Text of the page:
One Nation is due to meet Mr Porter on Tuesday. A spokesman for senator Malcolm Roberts indicated on Friday that One Nation supported the demerit-points system in principle but had questions about how it would work in detail.

Senator Jacqui Lambie declined to comment but her office maintained she intended to vote for the bill if CFMEU Victorian leader John Setka continued to refuse to resign.

Senator Patrick confirmed the 180-penalty-unit threshold for union officials under the deal with the Coalition. He said officials could be subject to a ban application for "multiple, minor breaches". He said the proposed trigger for a deregistration application for a union was 900 penalty units but that figure was "ball-park" and yet to be agreed.

Under laws applying across the building and construction industry, conduct including coercion and unlawful industrial action and other offences attract 200 penalty units, meaning a CFMEU official would be exposed to a Federal Court ban application if found guilty of one civil breach.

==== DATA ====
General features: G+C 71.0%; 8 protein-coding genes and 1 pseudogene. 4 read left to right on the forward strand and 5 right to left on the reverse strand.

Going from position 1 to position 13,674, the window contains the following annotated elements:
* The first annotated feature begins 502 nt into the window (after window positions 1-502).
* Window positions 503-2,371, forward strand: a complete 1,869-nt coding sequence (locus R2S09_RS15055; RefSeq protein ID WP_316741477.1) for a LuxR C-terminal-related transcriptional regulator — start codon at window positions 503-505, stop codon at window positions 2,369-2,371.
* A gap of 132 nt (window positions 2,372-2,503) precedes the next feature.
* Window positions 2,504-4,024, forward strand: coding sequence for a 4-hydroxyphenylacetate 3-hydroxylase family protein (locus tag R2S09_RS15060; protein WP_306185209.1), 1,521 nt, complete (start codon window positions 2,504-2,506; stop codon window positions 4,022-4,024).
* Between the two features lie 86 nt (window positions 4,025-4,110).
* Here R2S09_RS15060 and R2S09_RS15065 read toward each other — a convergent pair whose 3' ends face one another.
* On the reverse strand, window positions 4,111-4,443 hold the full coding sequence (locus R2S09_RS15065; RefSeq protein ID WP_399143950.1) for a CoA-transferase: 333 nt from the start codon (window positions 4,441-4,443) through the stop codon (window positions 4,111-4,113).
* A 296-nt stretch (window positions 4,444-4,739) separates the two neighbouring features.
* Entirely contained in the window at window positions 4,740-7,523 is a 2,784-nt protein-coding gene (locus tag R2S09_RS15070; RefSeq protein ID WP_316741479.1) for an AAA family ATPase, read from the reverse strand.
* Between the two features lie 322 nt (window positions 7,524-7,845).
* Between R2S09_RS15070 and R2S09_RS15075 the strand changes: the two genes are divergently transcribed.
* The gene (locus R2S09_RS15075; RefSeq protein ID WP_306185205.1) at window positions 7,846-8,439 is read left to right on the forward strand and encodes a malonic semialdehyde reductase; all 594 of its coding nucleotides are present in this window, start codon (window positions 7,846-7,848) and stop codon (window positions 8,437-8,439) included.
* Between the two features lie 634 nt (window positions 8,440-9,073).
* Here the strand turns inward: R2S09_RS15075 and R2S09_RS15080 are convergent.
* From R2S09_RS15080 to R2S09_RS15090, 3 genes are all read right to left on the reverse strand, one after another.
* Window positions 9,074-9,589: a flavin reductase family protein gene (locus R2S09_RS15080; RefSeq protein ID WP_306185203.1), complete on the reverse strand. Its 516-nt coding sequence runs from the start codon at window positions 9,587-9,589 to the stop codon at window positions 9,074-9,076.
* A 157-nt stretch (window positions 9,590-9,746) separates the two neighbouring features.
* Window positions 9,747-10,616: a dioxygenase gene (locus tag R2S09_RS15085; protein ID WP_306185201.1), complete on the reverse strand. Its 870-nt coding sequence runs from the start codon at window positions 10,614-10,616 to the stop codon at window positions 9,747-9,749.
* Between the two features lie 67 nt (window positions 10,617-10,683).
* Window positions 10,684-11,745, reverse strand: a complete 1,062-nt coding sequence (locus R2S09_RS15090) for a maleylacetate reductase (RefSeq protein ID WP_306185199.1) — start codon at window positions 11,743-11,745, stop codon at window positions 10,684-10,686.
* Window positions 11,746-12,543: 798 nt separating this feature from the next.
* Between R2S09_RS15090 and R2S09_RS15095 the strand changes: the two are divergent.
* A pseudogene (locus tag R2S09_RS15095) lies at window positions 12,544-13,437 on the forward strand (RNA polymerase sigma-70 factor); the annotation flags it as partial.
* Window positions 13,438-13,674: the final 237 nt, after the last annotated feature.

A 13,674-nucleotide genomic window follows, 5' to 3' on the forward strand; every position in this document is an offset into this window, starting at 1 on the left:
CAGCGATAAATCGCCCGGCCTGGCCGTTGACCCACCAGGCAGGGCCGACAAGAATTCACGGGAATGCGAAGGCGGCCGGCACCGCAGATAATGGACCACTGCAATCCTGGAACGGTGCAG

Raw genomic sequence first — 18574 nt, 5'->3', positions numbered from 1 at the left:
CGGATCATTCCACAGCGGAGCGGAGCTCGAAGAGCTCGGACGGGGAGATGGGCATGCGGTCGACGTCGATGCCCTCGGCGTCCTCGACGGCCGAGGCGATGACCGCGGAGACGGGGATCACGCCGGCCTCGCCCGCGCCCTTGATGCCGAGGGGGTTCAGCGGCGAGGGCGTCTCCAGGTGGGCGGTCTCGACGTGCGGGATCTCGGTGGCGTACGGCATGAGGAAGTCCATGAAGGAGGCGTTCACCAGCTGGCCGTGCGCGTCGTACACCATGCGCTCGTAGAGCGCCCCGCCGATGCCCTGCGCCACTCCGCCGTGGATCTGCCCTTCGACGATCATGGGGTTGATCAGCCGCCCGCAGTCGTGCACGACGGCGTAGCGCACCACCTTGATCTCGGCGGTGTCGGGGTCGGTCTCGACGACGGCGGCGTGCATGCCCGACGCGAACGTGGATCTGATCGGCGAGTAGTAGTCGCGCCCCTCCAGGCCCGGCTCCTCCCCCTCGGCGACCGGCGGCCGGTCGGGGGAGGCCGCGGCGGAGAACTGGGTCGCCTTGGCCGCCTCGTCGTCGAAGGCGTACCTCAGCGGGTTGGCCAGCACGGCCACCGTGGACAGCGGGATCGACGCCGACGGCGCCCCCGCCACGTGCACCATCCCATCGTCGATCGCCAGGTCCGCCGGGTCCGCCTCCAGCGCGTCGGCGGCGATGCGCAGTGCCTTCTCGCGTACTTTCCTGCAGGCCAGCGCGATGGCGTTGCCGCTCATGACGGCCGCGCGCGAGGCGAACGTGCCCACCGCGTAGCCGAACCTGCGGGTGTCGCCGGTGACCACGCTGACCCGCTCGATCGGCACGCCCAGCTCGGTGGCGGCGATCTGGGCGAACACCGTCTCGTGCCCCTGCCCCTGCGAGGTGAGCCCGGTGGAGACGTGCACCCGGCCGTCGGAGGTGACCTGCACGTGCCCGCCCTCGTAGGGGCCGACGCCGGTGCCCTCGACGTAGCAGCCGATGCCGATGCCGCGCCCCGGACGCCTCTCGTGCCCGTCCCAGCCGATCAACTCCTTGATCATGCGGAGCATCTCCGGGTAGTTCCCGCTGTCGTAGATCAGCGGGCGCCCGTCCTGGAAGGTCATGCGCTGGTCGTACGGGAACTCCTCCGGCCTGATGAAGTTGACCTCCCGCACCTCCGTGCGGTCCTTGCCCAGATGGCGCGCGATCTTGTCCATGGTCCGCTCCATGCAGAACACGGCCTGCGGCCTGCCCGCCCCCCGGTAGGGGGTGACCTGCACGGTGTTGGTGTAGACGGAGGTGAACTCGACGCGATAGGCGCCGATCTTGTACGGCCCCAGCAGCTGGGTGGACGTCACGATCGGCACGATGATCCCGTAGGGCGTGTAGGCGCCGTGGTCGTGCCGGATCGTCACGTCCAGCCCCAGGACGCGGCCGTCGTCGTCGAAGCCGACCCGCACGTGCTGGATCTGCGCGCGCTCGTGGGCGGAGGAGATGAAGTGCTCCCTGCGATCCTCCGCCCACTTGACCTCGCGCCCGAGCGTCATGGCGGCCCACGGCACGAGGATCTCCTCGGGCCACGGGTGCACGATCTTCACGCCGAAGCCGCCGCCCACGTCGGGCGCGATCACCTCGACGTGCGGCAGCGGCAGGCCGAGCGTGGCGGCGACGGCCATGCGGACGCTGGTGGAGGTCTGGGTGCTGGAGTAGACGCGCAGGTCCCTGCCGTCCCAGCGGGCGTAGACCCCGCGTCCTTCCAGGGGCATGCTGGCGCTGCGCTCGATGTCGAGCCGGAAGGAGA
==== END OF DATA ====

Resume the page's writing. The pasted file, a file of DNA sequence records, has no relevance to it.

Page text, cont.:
"Many of the serious breaches that we see by members of the CFMEU — and which have prompted Federal Court judges to describe the union as one of the most recidivist offenders in Australia's industrial landscape — can now attract 200 penalty units per contravention and so, under the proposed approach would, if the CFMEU officials continue to reoffend, give rise to potential disqualification action," Mr Porter said. The points system would apply to breaches under the Fair Work Act

From "The Weekend Australian" of 9/11/19

"The Conversation" is a Leftist rag

On November 1 the Prime Minister addressed the Queensland Resources Council in Brisbane. Some media reports drew attention to Morrison’s presence in Queensland as a sign that he was intent on holding the seats of Herbert and Longman, which were won in the May election in a state heavily reliant on agriculture and mining along with gas production. That’s true.